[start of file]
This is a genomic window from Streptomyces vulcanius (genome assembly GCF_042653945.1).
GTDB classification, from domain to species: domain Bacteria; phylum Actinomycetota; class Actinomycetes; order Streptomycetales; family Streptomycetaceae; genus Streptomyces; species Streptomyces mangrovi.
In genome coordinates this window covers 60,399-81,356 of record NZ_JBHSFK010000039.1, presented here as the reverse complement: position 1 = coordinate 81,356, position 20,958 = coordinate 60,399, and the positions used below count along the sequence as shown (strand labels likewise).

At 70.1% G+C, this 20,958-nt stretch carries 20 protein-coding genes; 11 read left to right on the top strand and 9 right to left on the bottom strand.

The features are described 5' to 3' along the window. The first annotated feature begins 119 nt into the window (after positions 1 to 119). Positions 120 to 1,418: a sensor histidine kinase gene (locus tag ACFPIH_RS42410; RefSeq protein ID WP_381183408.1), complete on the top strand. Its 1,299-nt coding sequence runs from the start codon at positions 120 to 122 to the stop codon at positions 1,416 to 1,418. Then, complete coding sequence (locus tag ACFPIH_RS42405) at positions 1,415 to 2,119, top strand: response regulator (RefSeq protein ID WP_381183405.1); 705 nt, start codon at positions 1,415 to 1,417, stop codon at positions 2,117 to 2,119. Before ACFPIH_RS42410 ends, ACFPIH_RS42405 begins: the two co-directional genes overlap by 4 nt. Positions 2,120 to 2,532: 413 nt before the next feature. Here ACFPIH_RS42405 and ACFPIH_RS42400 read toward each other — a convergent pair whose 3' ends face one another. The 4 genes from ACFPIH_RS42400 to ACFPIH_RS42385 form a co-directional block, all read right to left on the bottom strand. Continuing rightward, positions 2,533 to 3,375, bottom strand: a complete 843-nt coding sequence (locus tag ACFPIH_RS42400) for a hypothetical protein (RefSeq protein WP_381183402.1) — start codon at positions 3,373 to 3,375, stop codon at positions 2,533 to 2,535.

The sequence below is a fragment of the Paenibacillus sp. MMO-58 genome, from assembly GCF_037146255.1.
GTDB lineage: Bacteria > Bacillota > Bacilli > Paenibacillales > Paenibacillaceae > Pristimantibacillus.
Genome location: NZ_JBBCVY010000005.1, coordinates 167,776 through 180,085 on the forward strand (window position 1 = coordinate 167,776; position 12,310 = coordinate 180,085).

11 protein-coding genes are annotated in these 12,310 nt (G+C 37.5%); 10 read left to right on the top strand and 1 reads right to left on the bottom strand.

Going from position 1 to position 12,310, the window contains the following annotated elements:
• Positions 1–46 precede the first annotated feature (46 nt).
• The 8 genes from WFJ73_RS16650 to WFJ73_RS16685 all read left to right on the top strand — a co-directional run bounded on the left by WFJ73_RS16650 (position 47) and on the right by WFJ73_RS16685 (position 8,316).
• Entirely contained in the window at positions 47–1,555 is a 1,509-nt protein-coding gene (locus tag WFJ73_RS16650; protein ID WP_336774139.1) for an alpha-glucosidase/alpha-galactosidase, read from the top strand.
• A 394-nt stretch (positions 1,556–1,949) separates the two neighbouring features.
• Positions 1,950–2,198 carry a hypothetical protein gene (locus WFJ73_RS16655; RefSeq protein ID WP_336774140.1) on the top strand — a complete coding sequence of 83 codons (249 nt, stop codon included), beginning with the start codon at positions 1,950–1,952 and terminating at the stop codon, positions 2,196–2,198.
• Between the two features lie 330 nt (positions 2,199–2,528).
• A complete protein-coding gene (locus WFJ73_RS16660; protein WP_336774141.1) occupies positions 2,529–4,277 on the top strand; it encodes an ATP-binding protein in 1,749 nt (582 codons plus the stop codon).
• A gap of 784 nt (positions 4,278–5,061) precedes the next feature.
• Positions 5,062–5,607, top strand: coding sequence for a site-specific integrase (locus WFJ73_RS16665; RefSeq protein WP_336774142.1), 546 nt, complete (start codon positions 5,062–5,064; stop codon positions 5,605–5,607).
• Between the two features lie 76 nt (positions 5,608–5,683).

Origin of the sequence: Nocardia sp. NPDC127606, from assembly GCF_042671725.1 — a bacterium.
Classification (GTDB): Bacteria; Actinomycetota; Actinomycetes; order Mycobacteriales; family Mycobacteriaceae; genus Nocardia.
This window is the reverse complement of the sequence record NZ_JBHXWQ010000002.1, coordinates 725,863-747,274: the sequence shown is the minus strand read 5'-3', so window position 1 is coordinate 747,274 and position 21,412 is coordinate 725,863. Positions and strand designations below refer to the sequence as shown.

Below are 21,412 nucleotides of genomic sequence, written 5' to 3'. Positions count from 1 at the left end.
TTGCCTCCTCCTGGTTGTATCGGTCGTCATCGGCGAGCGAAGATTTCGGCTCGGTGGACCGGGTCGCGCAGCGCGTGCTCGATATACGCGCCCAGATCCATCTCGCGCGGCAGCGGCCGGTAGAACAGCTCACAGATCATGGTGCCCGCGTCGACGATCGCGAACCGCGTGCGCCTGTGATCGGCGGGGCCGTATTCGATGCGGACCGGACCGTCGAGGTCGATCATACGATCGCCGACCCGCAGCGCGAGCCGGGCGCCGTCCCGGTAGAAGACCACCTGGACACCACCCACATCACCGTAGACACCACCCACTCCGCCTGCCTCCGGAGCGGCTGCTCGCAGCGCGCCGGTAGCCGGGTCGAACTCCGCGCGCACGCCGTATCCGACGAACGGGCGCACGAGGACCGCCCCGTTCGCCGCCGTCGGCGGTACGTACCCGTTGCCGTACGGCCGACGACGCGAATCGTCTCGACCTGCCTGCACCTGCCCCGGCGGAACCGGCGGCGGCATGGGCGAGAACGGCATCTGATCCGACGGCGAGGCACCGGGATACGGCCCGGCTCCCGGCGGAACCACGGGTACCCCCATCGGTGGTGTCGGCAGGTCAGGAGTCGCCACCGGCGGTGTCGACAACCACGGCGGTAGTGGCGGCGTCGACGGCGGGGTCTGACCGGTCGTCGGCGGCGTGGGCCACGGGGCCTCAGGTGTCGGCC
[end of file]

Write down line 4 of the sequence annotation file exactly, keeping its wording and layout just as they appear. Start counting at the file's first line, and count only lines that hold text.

At 70.1% G+C, this 20,958-nt stretch carries 20 protein-coding genes; 11 read left to right on the top strand and 9 right to left on the bottom strand.